23 Sep 2014
We are pleased to welcome our first Croatian cities to the Global Compact. The historic cities of Pula and Dubrovnik have respectively made the commitment to the ten principles of the Global Compact.
Pula and Dubrovnik share rich histories and are renowned for their well-preserved heritage sites. Together, they are two of the Mediterranean’s most popular tourist destinations. The City of Pula is a three thousand year old city, rich in history and numerous archaeological finds. Its history begins with the Romans, and it is perhaps best known for its Amphitheatre – the Arena. Dubrovnik’s history dates back to the Byzantine Empire and as a leading Mediterranean city, over the centuries it has been the site of many wars with potential conquerors; the Saracens; Bulgaro-Macedonians and Serbs. After the Crusades, Dubrovnik came under the sovereignty of Venice (1205-1358), and by the Peace Treaty of Zadar in 1358 it became part of the Hungarian-Croatian Kingdom.
The commitments of Dubrovnik and Pula reflect the important role of Global Compact Local Networks in city engagement and bringing city administration and the business sector together for societal improvement. Both Pula and Dubrovnik’s commitments were facilitated by the Croatian Global Compact Local Network. There are hopes that Croatia’s capital, Zagreb will soon join them.
Contact Point of the Croatian Local Network, Nataša Novaković explained a little about the Network’s core work; “the focus of the (network’s) activities is to improve the practise and business policies in the area of Corporate Social Responsibility (CSR) as well as lobby for positive changes”. Nataša also holds the position of Legal Advisor to the Director of the Croatian Employers Association. The Association has managed the Croatian Local Network since late 2012.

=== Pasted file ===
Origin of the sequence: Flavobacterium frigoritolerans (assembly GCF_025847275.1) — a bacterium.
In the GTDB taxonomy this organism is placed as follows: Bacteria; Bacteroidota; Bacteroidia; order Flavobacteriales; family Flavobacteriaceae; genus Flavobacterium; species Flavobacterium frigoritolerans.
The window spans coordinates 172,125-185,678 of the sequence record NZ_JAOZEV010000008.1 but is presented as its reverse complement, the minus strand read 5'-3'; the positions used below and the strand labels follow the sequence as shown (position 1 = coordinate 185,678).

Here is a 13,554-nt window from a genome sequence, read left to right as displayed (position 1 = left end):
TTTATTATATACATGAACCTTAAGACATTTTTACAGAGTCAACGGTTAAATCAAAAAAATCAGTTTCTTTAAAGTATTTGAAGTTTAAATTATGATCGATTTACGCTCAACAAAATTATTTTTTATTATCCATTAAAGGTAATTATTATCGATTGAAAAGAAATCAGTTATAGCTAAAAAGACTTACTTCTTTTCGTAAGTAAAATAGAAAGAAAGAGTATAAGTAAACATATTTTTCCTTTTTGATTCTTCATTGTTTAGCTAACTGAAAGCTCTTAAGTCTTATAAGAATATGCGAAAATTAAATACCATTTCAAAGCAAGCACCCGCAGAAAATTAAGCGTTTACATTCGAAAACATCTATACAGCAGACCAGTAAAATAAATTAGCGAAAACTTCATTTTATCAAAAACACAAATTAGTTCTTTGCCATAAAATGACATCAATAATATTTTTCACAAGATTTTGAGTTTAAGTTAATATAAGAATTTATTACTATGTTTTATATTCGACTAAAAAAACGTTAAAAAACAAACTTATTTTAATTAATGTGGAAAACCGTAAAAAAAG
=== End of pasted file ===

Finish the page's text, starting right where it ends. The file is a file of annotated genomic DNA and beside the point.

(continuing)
The Croatian Local Network has focused recently on the position of women in economic decision-making processes. This is in cooperation with the Ombudswoman for Equality of Sex and is being implemented through an EU Progress Project. The Croatian Global Compact Local Network are also partnering with UNICEF to assess the level of child rights in business and management.
An important role for both the Local Networks and the Cities Programme is the dissemination of knowledge and sharing good practice. Both cities have contributed to the latest volume of the Cities Programme publication, ‘Sustainable Cities’. The stated aim of the City of Pula is to responsibly provide its citizens desirable services while promoting and optimizing the finest quality of life, to provide outstanding services that meet the community needs and govern responsibly by effectively managing and protecting public resources. Efforts to achieve these goals will be featured in ‘Sustainable Cities’ in which the city’s new comprehensive e-business system is outlined.
The City of Dubrovnik has also contributed a case study, which highlights the impacts of tourism on the daily life of the city’s population and the influence it has had on where residents live and how they earn their livelihood. The article captures the multiple dimensions of tourism and economic growth and outlines strategies that the city has undertaken to revitalise depressed sections of the city’s Old Town and attract families to return to what had formerly been thriving community hubs.